Money-Market Fund Investors Fret About Their SIV Risk
Sunday, October 28, 2007
It's like subprime redux: Some money-market fund investors are again wondering if their investments are at risk because another complex investment product has fallen out of favor and become difficult to unload.
As occurred this past summer with worries about investments in subprime loans -- those made to borrowers with poor credit -- investors are uneasy that their cash investments might take a hit. Just as some money-market funds invested in subprime loans, some funds have lent money to what are called structured investment vehicles, or SIVs. The SIVs take this money and put it in high-yielding risky investments like mortgage debt. SIVs make money by collecting more interest on the risky debt than they pay to borrow it.
A distaste for any type of investments deemed risky has hurt SIVs.
The uncertainty among money-market fund investors centers on what would happen if the SIVs couldn't repay their debts because their assets lost value. Some money-market fund investors are, in turn, worried about losing money.
But that's unlikely, said Bruce Bent, who invented the money-market fund in 1970. His firm, the Reserve, has about $83 billion in assets and does not hold investments in SIVs.
"In the history of the money funds, you've had a number of situations where the management companies have bailed out the funds," he said.
He thinks it's unlikely the companies running money-market funds would allow them to "break the buck," as it's known in Wall Street parlance, even if the funds lost money on SIV-related investments. The draw of money-market funds, of course, is that an investor putting in $1 gets $1 back plus interest. If a fund were to give back 90 cents for every dollar, for example, investors would be outraged.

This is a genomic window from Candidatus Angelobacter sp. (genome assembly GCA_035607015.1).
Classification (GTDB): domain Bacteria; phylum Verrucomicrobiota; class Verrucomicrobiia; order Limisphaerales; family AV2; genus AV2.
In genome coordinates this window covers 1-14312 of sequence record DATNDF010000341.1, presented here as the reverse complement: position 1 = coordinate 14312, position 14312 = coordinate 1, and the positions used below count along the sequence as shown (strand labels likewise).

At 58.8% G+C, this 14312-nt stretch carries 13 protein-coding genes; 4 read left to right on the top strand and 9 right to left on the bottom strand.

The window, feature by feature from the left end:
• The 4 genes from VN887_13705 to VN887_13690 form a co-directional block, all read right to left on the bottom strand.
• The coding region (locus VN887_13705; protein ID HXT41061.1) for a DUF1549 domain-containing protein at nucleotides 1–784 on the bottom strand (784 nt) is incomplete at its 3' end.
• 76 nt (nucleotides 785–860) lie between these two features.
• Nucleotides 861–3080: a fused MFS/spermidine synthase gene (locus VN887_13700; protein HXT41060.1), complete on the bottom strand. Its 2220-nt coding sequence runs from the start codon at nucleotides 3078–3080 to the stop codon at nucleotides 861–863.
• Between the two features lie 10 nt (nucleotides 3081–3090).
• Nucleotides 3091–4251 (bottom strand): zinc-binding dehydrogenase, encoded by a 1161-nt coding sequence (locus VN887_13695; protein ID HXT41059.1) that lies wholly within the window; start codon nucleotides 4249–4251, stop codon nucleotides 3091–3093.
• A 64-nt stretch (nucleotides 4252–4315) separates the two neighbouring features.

Still, it's important to remember that money-market funds, though considered safe investments, aren't FDIC insured.
One flag about potential risky investing by a money-market fund is if it consistently is the highest yielding, observers say. Tom Roseen, senior research analyst at fund tracker Lipper, said investors should be cautious and ask why yields are high: "Are they getting it by waving a portion of their expense ratio or are they taking a little bit more risk?"
He noted that a bit more risk doesn't necessarily mean a fund is investing in lower-quality investments.
The credit markets have shown varying degrees of tightness in recent months because of concerns about the quality of some investments such as mortgage-backed securities. These are mortgages that have been bundled and sold off as investments. Worries about a spike in mortgage defaults have led to unease about the quality of such debt.
Some money-market funds got involved in SIVs by lending them money. Now, though, as it has become more difficult for the SIV wheel to keep spinning, some money-market fund managers have grown concerned that SIVs are less likely to repay the money they borrowed.
John Atkins, a corporate bond analyst at IDEAglobal, thinks the market's pain could be widespread, though he cautions no one can know how far the losses will spread or whether they will extend to money-market funds.
"In terms of whether or not people are going to be made whole in their investments, I think the answer is pretty unequivocally no," he said.
But money-market funds are governed by rules that limit how much they can invest in any one area -- rules that force diversification so the funds can absorb shocks without jeopardizing investors' money.
"If you're well managed, then this is a problem but not a disaster," Atkins said of money-market funds.
"From a money-market perspective heavy exposure to that stuff would, I think, speak very directly to the risk-management policy of the manager. It may be useful to figure out who are faddish investors and who really bit off more than they can chew in terms of an opaque and relatively new model."